Limerick council faces tough decisions on climate change

Growing levels of carbon emissions

LIMERICK local authorities will have to take tough decisions to reduce carbon emissions because no practical steps have yet been taken towards meeting Ireland’s greenhouse gas targets for 2020.

The warning was delivered by Cllr John Gilligan (Ind) after a presentation on climate change was given to the council’s environment committee by Pat Stephens, Manager of the Limerick/Clare Energy Agency.

Councillors were told that part of the strategy to reduce emissions will be to develop a replacement for the fossil fuel burning at Moneypoint Power station on the Shannon Estuary.

Mr Stephens confirmed that one company has plans to test an off-shore wave power machine in the Shannon estuary.

He said the Government agreed to limit surface temperature increase to two degrees or less as part of the Paris agreement on climate change, as well as targeting major reductions in greenhouse gas emissions.

Referring to national mitigation plan measures, Mr Stephens said: there will be “a renewable electricity support scheme, which will supply incentives and supports for people who generate energy from renewable resources. Community generation will be included when it is published.

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“There will be a renewable heat incentive scheme to cover all technologies, with incentives for biofuels and eco driving.

He added that there is a public consultation process open on the Adaptation Framework Plan which closes to submissions this Friday.
“It includes the role for local authorities to mainstream climate change adaptation measures and plans,” he told the meeting.

A deadline for local authorities having a local adaption plan in place has yet to be announced but it is expected to be next year, he said.

Cllr Gilligan said: “Everything should start locally. What exactly are we doing about the environment? So far we’ve been doing absolutely nothing.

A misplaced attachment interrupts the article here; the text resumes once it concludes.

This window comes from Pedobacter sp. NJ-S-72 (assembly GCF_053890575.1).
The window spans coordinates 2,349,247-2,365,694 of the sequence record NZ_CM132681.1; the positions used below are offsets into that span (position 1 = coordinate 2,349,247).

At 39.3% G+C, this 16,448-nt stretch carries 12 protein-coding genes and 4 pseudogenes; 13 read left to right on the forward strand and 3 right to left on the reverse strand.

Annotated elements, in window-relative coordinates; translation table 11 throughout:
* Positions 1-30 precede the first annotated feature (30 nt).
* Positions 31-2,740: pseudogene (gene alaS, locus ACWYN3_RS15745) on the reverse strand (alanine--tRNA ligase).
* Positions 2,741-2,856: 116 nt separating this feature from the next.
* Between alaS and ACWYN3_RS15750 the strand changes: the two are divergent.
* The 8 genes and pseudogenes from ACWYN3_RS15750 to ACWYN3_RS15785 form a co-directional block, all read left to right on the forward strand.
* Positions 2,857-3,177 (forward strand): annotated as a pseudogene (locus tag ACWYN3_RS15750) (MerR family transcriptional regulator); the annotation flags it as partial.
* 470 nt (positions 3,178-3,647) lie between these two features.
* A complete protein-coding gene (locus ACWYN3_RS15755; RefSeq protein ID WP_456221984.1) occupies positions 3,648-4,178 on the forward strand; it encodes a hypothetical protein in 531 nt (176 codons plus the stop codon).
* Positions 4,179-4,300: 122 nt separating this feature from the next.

We should be able to make a decision that by 2020, Limerick city will be carbon neutral. It can be done. We have been told that if we had a couple of wind turbines on the waterfront it would produce al the lighting needed in Limerick. Wind energy is cheap.

“Wind energy and water energy are going to be huge and we have them on our doorstep. In two months time, we should have a cost benefit analysis of what we can do, otherwise we are not doing our job”.

Cllr Eddie Ryan Ryan (FF) said Limerick as a county was making it hard for people to adapt to wind energy, with the provision of turbines considerably delayed because of the planning process.

“We are anti-wind energy in this county and council. We have wind blowing 24/7. One these windmills can power 3,000 houses yet we have no policy around wind energy,” he declared.

Mr Stephens told the meeting that the Energy agency has produced a plan for the energy requirements of Limerick and how they can be provided for.

“Limerick was once quite strong in renewable energy skills network, in upskiling people for renewable energy. The funding for that has ceased but there might be a case to revisit it

“Limerick City and County Council was one of the first in Ireland to install photovoltaics  (solar panels) in its buildings (solar panels) producing about 20 per cent of this building’s energy.

After hearing that there are advancements with a company testing a quarter scale model wave energy machine in the Shannon Estuary, Cllr Gilligan suggested that the council request a presentation on the project from the team involved.